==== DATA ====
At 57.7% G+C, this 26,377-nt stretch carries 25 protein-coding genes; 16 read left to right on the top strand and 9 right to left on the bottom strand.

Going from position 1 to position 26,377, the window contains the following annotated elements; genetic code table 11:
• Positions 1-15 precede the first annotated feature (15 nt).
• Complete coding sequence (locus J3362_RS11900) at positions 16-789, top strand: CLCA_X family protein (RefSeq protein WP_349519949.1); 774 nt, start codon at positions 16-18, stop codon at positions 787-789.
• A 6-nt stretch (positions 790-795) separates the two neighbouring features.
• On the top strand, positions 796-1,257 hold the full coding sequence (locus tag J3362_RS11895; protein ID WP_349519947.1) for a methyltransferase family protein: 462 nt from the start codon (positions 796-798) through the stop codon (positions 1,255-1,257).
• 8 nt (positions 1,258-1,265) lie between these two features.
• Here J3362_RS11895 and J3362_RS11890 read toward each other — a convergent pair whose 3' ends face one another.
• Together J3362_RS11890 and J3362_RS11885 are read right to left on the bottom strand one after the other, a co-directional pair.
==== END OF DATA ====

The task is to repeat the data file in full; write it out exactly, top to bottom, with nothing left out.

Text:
At 57.7% G+C, this 26,377-nt stretch carries 25 protein-coding genes; 16 read left to right on the top strand and 9 right to left on the bottom strand.

Going from position 1 to position 26,377, the window contains the following annotated elements; genetic code table 11:
• Positions 1-15 precede the first annotated feature (15 nt).
• Complete coding sequence (locus J3362_RS11900) at positions 16-789, top strand: CLCA_X family protein (RefSeq protein WP_349519949.1); 774 nt, start codon at positions 16-18, stop codon at positions 787-789.
• A 6-nt stretch (positions 790-795) separates the two neighbouring features.
• On the top strand, positions 796-1,257 hold the full coding sequence (locus tag J3362_RS11895; protein ID WP_349519947.1) for a methyltransferase family protein: 462 nt from the start codon (positions 796-798) through the stop codon (positions 1,255-1,257).
• 8 nt (positions 1,258-1,265) lie between these two features.
• Here J3362_RS11895 and J3362_RS11890 read toward each other — a convergent pair whose 3' ends face one another.
• Together J3362_RS11890 and J3362_RS11885 are read right to left on the bottom strand one after the other, a co-directional pair.